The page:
Data_Sheet_1_Risks Seem Low While Climbing High: Shift in Risk Perception and Error Rates in the Course of Indoor Climbing Activities.csv (9.22 kB)

Data_Sheet_1_Risks Seem Low While Climbing High: Shift in Risk Perception and Error Rates in the Course of Indoor Climbing Activities.csv

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posted on 17.12.2018 by Martina Raue, Ronnie Kolodziej, Eva Lermer, Bernhard Streicher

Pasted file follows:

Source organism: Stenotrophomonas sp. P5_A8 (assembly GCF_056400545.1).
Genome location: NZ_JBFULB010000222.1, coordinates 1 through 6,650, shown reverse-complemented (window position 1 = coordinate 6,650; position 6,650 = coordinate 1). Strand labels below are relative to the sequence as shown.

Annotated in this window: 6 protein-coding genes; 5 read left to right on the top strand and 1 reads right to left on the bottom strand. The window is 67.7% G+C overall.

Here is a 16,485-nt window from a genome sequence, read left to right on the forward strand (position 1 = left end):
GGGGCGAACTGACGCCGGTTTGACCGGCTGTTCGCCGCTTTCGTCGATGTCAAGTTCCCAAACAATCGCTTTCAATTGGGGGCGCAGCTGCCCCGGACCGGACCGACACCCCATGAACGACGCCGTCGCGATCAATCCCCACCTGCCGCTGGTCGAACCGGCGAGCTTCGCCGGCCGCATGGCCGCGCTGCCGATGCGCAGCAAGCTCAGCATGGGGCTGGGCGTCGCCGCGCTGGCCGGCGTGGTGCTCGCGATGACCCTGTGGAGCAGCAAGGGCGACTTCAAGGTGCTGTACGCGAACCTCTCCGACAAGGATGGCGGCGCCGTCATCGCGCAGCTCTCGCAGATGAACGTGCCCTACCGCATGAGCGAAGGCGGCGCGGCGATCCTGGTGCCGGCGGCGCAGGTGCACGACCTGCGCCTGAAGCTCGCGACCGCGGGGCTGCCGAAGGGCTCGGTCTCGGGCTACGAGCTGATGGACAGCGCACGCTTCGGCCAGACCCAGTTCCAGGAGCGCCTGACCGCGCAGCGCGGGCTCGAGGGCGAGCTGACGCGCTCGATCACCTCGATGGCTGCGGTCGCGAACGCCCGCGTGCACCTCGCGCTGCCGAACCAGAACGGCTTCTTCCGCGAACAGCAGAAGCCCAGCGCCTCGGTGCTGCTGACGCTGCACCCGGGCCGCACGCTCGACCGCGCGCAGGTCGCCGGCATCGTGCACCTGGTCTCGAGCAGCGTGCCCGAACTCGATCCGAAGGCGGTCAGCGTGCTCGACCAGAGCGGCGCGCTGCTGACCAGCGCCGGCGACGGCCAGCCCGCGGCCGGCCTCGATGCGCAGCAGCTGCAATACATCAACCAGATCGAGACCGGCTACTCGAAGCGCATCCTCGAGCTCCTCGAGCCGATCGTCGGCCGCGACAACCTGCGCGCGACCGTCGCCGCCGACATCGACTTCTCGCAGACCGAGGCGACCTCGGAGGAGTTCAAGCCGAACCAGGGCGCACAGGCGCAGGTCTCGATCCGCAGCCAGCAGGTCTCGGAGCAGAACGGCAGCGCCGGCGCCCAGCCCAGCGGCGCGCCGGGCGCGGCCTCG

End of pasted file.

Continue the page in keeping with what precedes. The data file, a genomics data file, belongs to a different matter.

Little is known about people’s risk perception while participating in potentially harmful activities. In a field study conducted in a climbing gym, we investigated how the climbing activity influences climbers’ risk perception and error rates. Based on research on embodiment, we argue that the perception of risks may differ between being in an active state during climbing and being in an inactive state before or after climbing. In addition to subjective risk perception, error rates were observed as an objective measure of behavior that increase the risk for accidents. Experience was included as a potential moderator because indoor climbing is also accessible to inexperienced people. Drawing on the affect heuristic, we hypothesized that experienced climbers are guided by their intuitions, which makes them less susceptible for influences of their physical state when judging climbing risks. Less experienced climbers need to rely more on deliberative thinking and their judgments may be more distorted by the effects of being in an active state. Climbers were asked to judge climbing risks at five points in time (twice before, twice during and once after climbing in a gym). In addition, the amount and type of climbing errors was observed at two points in time during the activity. We recruited 57 participants (32% female) in a large climbing gym in Germany, who were between 18 and 57 years of age. Results show that participants’ perception of climbing risks generally decreased during the activity phase as opposed to the pre-activity phase, while error rates increased. Higher experience was associated with lower risk perception, but also more errors. Further, experience may weaken the influence of physical activity on risk perception. In higher risk sports people have to make important decisions while being active. Our results suggest that especially climbers need to be aware that being physically active can distort their risk perception.

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